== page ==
Robot-Assisted Extravesical Vesicovaginal Fistula Repair

Jiang Y1, Kuo H1

Research Type

Clinical

Abstract Category

Female Stress Urinary Incontinence (SUI)

Abstract 308
Surgical Videos - Urogynaecology and Pain
Scientific Podium Video Session 37
Friday 29th September 2023
17:21 - 17:30
Room 104AB
Female Fistulas Robotic-assisted genitourinary reconstruction
1. Department of Urology, Hualien Tzu Chi Hospital, Buddhist Tzu Chi Medical Foundation, Hualien, Taiwan
Presenter
Y

Yuan-Hong Jiang

Links

Abstract

Introduction
Vesicovaginal fistula (VVF) is a rare but serious complication that may occur following a hysterectomy. Recently, the use of robot-assisted approaches to manage VVF has been increasing. These approaches include traditional transvesical techniques and less commonly used extravesical techniques.
Design
We present a case of a 45-year-old woman who presented with de novo medical refractory urinary incontinence for 6 months following laparoscopic hysterectomy for uterine myoma. Cystoscopy revealed a VVF located just proximal to the inter-ureteric ridge and near left ureteral orifice. We planned a robot-assisted extravesical VVF repair with ureteric stenting.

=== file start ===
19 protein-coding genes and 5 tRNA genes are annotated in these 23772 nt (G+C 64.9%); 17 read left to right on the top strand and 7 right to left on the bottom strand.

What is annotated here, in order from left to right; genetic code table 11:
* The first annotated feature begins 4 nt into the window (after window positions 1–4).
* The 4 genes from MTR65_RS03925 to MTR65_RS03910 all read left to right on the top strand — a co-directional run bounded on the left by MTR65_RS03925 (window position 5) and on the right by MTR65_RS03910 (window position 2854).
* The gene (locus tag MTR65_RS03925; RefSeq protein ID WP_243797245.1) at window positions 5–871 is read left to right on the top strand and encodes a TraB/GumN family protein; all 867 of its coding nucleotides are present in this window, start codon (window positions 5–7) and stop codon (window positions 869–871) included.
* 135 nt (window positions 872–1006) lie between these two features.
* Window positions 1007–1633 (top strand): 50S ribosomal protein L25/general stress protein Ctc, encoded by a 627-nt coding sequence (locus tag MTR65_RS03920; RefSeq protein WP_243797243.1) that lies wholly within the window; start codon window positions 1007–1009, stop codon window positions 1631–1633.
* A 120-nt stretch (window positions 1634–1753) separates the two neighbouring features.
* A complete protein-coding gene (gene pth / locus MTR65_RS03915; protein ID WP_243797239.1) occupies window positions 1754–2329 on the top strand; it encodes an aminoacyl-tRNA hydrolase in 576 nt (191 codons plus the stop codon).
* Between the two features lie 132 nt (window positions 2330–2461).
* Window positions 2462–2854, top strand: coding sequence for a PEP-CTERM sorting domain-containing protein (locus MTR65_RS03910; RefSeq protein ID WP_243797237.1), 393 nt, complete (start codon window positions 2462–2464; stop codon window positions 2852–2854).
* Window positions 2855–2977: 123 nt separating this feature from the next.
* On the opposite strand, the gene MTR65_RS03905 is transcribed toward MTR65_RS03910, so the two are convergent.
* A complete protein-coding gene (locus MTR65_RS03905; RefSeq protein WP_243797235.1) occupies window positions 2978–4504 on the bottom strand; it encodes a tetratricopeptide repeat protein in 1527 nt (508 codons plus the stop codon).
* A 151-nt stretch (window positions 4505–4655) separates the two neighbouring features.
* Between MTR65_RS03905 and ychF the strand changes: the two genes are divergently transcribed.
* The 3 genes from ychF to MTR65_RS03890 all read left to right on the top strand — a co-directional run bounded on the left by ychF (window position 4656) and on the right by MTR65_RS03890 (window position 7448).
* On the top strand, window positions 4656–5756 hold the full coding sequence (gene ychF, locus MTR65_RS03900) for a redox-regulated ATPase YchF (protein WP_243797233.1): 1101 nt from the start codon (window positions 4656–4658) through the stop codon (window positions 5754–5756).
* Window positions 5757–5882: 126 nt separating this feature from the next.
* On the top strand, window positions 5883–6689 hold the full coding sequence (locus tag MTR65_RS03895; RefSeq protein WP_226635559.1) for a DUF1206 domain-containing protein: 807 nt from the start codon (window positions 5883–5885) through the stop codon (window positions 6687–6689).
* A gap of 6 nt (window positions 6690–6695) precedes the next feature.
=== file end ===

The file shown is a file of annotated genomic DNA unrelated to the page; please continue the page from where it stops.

Results
The fistula was identified with cystoscopy, and bilateral ureteric stents were placed. An 8 Fr. Foley catheter was trans-vaginally passed through the fistula tract to outline its course. The robotic surgery was initiated with a standard 3-arm setting for pelvic surgery and one 10-mm accessory port. During the entire procedure, minimal electrocautery was utilized to maintain tissue integrity. The peritoneum was first incised at the vesico-vaginal junction area. The fistular tract was identified, dissected, and then incised to reveal the catheter in tract. The vesico-vaginal plane was dissected to show the intact bladder and vaginal defects. The bladder defect was closed in two layers with 3-0 V-Loc sutures, while the vaginal defect was closed in single layer with 2-0 Vicryl. The interposition of fat or omentum was optional. The bladder was filled with 200ml of normal saline for the watertight test, and one JP drain was placed after closing the peritoneum with running sutures. 

We have performed five cases of robot-assisted extravesical VVF repair with a 100% success rate and a minimum of six months of follow-up. Perioperatively, the mean console time was 77.2 ± 20.3 minutes, and all patients had minimal blood loss and no complications. The mean duration of urethral catheterization was 8.6 ± 2.6 days (range from 7-13 days).
Conclusion
We have demonstrated that robot-assisted extravesical VVF repair is a safe and less invasive option, with rapid recovery and a high success rate.
Disclosures
Funding Nil Clinical Trial No Subjects Human Ethics Committee Institutional Review Board and Ethics Committee of Buddhist Tzu Chi General Hospital Helsinki Yes Informed Consent Yes
Citation

Continence 7S1 (2023) 101025
DOI: 10.1016/j.cont.2023.101025

15/07/2024 06:24:40